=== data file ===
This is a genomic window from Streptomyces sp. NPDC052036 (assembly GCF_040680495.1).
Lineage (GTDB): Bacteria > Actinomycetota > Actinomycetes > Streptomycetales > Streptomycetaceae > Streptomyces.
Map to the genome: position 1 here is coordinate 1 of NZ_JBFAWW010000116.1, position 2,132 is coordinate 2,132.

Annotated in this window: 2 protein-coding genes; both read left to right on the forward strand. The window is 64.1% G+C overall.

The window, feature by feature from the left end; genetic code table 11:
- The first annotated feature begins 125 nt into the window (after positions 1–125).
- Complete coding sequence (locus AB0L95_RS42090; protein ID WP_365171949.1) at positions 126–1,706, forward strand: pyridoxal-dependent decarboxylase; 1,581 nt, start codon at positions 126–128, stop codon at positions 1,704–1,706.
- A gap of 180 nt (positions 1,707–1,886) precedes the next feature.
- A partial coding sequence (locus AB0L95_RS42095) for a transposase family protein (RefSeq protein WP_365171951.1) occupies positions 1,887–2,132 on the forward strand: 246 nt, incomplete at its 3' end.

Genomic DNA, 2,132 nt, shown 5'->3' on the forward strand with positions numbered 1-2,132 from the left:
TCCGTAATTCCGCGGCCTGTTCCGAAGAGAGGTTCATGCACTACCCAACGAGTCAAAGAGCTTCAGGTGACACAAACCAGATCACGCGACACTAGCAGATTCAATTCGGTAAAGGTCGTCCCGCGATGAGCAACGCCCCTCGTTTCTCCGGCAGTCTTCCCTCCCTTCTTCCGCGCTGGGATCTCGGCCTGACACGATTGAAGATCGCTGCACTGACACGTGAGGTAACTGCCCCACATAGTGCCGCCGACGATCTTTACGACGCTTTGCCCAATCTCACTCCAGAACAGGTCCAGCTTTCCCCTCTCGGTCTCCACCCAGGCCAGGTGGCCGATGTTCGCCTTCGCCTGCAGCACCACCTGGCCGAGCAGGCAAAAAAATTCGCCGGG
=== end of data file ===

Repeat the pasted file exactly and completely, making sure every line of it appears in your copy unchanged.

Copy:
This is a genomic window from Streptomyces sp. NPDC052036 (assembly GCF_040680495.1).
Lineage (GTDB): Bacteria > Actinomycetota > Actinomycetes > Streptomycetales > Streptomycetaceae > Streptomyces.
Map to the genome: position 1 here is coordinate 1 of NZ_JBFAWW010000116.1, position 2,132 is coordinate 2,132.

Annotated in this window: 2 protein-coding genes; both read left to right on the forward strand. The window is 64.1% G+C overall.

The window, feature by feature from the left end; genetic code table 11:
- The first annotated feature begins 125 nt into the window (after positions 1–125).
- Complete coding sequence (locus AB0L95_RS42090; protein ID WP_365171949.1) at positions 126–1,706, forward strand: pyridoxal-dependent decarboxylase; 1,581 nt, start codon at positions 126–128, stop codon at positions 1,704–1,706.
- A gap of 180 nt (positions 1,707–1,886) precedes the next feature.
- A partial coding sequence (locus AB0L95_RS42095) for a transposase family protein (RefSeq protein WP_365171951.1) occupies positions 1,887–2,132 on the forward strand: 246 nt, incomplete at its 3' end.

Genomic DNA, 2,132 nt, shown 5'->3' on the forward strand with positions numbered 1-2,132 from the left:
TCCGTAATTCCGCGGCCTGTTCCGAAGAGAGGTTCATGCACTACCCAACGAGTCAAAGAGCTTCAGGTGACACAAACCAGATCACGCGACACTAGCAGATTCAATTCGGTAAAGGTCGTCCCGCGATGAGCAACGCCCCTCGTTTCTCCGGCAGTCTTCCCTCCCTTCTTCCGCGCTGGGATCTCGGCCTGACACGATTGAAGATCGCTGCACTGACACGTGAGGTAACTGCCCCACATAGTGCCGCCGACGATCTTTACGACGCTTTGCCCAATCTCACTCCAGAACAGGTCCAGCTTTCCCCTCTCGGTCTCCACCCAGGCCAGGTGGCCGATGTTCGCCTTCGCCTGCAGCACCACCTGGCCGAGCAGGCAAAAAAATTCGCCGGG